First we have to understand the terms healthy and sex.

When teach my undergraduate-level course on Human Sexuality, I ask the students to anonymously write any question they want answered on a slip of paper. I tell them that, over the course, of the semester, I will try to answer all their questions.

A common question I receive is: “How many times a week is it healthy to have sex?” The answer depends on how one interprets the words “healthy” and “sex.”

By “healthy”does the person asking the question mean “normal”? Alternatively, perhaps the question concerns how many times a week one needs to have sex to reap the health benefits. On the flip side, maybe the concern underlying the question is how much is too much sex. Is there an unhealthy amount?

And what is meant by the term “sex?” In our culture, the term sex is often used synonymously with heterosexual penile-vaginal intercourse, a cultural problem that I do a deep dive into (pun intended) in my new book, Becoming Cliterate—pointing out, for example, how such language privileges both heterosexual sex and male sexual pleasure, and how it both reflects and perpetuates the gendered orgasm gap between women and men.

Nevertheless, to answer this particular question, I tell my class that I am going to make the flawed assumption that the writer is defining sex the way our culture does, as heterosexual penile-vaginal intercourse. So, here’s my answer.

how many times per week is it healthy for you to have healthysexual sex and answer the question "How often should i have sex?"

First the statistics—the average based on surveys. In 2010, the largest nationally representative study on this (and other sexual topics) ever conducted (National Survey of Health and Health Related Behaviors) reported the following. When asked about the last year, among those in the 18 – 24 year old range:

  • 11.8% of women and 4.2% of men had not had intercourse
  • 14.7% of women and 12.5% of men had intercourse a few times a year to monthly
  • 14.7% of women and 16.7% of men had intercourse a few times each month to weekly
  • 35.3% of women and 45.8% of men had intercourese 2 – 3 times per week
  • 23.5% of women and 20.8% of men has intercourse 4+ times per week

In other age ranges, these numbers were quite different. As just one example, in the 50 – 59 year old range, 1.1% of women and 1.1% of men had intercourse 4+ times per week. As you can see, there is quite a variety in how many times a week people have intercourse, and this varies by age and gender. There is no “normal” amount—just a percentage that gets the highest endorsement by age and gender.

Perhaps, however, the student asking this question didn’t want to know about the amount of intercourse that was “normal” or average. Maybe the inquiry pertained to how much intercourseI (and other sexual activity) a person has to have to reap the many health benefits of sex, something I devote an entire chapter to in my book, A Tired Woman’s Guide to Passionate Sex. An excellent “White Paper” published by Planned Parenthood and the Society for the Scientific Study of Sexuality, also summarizes these studies, including one that could shed some light on this potential question. A study of over a hundred college students found that those who had sexual intercourse once or twice a week had 30% higher levels of immunoglobulin A (IgA) than either those who were abstinent or those that had intercourse more often than twice a week. Since IgA is essential to the body’s immune response it seems that, at least according to this one small study, college students who want to reap the immune functioning benefits of intercourse should engage in the act once or twice a week.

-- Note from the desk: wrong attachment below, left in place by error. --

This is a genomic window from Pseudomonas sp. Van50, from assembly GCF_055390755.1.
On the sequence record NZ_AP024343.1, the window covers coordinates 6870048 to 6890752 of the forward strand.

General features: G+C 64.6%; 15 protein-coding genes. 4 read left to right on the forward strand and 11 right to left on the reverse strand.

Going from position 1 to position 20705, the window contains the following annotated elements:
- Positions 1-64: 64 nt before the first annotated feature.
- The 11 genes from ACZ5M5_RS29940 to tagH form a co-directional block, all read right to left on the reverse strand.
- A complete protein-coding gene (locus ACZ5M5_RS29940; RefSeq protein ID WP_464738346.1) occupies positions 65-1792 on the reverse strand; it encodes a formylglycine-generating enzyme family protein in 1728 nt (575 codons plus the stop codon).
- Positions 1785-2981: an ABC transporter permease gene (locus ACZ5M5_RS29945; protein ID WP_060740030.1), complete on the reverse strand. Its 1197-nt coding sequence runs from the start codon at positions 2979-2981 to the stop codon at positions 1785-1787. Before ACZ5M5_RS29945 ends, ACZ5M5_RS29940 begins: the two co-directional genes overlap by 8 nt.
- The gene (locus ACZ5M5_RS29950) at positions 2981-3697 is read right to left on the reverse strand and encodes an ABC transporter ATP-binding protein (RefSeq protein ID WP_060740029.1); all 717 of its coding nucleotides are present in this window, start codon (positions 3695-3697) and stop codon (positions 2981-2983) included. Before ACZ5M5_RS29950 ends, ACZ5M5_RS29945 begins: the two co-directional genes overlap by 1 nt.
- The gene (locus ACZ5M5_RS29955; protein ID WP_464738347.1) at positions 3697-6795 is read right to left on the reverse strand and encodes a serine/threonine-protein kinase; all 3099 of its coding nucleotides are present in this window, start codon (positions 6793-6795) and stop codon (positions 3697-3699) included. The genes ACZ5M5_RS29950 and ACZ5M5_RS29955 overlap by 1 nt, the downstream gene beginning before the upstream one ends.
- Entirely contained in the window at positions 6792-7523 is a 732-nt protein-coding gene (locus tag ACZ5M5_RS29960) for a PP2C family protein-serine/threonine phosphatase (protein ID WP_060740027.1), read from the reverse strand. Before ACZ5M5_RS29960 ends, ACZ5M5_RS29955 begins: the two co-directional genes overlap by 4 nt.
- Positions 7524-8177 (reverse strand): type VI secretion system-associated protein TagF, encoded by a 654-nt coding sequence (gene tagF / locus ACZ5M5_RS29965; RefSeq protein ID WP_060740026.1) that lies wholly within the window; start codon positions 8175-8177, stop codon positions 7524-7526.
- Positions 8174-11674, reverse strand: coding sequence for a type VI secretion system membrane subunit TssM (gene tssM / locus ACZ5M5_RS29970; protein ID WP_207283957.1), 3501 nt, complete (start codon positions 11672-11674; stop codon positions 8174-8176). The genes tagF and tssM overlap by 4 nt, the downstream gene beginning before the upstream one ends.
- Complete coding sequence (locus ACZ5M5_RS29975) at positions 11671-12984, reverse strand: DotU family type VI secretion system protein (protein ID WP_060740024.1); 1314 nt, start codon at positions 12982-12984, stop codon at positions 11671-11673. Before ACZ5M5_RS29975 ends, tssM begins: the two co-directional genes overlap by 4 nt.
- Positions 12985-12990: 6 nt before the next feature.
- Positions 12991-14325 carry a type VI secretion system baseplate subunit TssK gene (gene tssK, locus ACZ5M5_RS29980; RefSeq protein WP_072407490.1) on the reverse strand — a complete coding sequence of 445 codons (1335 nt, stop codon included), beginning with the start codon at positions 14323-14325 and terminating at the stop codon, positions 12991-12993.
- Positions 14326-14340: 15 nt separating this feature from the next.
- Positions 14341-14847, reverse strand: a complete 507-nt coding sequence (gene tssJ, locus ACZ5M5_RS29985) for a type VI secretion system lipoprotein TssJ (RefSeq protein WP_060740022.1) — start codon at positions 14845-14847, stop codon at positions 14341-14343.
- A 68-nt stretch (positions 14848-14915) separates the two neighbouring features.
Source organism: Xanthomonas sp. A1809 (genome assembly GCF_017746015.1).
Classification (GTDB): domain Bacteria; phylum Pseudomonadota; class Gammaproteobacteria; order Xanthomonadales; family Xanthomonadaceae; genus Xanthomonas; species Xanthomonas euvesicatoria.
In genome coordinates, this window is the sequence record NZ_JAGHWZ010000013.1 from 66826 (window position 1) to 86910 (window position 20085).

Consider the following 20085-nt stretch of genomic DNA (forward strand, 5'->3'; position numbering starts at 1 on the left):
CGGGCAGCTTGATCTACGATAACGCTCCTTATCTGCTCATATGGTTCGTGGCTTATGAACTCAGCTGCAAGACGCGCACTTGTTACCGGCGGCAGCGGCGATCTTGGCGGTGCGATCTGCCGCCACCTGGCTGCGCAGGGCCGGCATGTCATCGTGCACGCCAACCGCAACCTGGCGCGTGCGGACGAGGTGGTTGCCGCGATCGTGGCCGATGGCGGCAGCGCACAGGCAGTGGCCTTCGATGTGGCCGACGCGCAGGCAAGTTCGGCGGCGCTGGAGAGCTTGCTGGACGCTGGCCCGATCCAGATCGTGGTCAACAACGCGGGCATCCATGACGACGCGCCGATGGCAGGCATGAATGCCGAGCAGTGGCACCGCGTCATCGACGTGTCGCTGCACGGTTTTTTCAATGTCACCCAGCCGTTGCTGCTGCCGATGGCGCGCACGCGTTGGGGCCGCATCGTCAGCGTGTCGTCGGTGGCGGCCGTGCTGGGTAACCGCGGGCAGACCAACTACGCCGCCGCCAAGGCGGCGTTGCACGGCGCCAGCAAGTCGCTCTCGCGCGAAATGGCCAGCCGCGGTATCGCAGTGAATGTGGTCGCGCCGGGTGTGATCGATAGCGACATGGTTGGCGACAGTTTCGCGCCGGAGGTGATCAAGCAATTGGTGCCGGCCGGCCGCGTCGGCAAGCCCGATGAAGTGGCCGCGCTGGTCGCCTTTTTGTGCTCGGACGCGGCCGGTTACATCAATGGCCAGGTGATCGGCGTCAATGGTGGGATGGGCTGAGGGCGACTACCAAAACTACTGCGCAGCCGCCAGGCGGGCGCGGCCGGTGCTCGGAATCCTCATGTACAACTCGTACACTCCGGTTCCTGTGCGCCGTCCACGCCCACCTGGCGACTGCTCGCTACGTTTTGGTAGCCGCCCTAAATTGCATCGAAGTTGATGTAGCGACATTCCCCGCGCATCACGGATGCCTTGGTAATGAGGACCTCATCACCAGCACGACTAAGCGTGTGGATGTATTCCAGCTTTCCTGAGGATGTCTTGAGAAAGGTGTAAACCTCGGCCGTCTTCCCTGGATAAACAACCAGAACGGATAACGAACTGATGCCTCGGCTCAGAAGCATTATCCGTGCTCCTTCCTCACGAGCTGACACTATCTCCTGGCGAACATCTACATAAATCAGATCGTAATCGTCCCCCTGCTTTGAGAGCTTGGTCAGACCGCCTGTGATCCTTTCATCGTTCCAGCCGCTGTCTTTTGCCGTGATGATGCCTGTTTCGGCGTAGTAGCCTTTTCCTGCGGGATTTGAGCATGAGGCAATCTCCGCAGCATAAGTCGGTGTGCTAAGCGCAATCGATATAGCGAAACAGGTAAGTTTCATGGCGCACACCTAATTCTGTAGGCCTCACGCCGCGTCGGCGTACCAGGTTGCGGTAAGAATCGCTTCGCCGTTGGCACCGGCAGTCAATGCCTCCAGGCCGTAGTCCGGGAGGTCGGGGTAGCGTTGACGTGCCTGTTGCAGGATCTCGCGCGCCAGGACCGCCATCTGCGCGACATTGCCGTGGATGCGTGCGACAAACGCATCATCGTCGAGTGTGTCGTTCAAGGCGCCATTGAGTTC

But, wait. Maybe the student wanted to know about if a certain amount of intercourse was dangerous or unhealthy. Again, I told the students that there wasn’t a magic number, but that most therapists would say that if seeking out or having sexual activity starts interfering with daily activities (e.g., missing work, classes) then it’s a problem. Also, as many women know, too much intercourse can also cause soreness or UTIs, and certainly, continuing to engage in intercourse when in pain or when you already have a bladder infection is not a healthy behavior.

Perhaps you, like my students, are noticing that I am not giving a definitive answer—not only because “sex” and “healthy” can have many meanings but because if by healthy one means normal, there’s another problem. That is, we Americans have an obsession with what is normal. In fact, sex educator and columnist Yvonne Fulbright writes, “I’ve been answering people’s questions about sex and relationships for years, with the most popular question, by far: “Am I normal?” Another wise sex educator and therapist, Marty Klein, makes the same observation. In a profound essay, Klein labels this “Normality Anxiety” and tells readers to decide “that ‘normal’ is irrelevant” and to take control by deciding to “accept your sexuality on your own terms.”

So, what’s the most important answer to the common question of “how much sex is normal?” It’s to decide what amount is right for you.

 

If you liked learning about the importance of language when we talk about sex and the encouragement to honor your own sexual preferences, tap here to learn more about Becoming Cliterate and here to learn more about A Tired Woman’s Guide to Passionate Sex.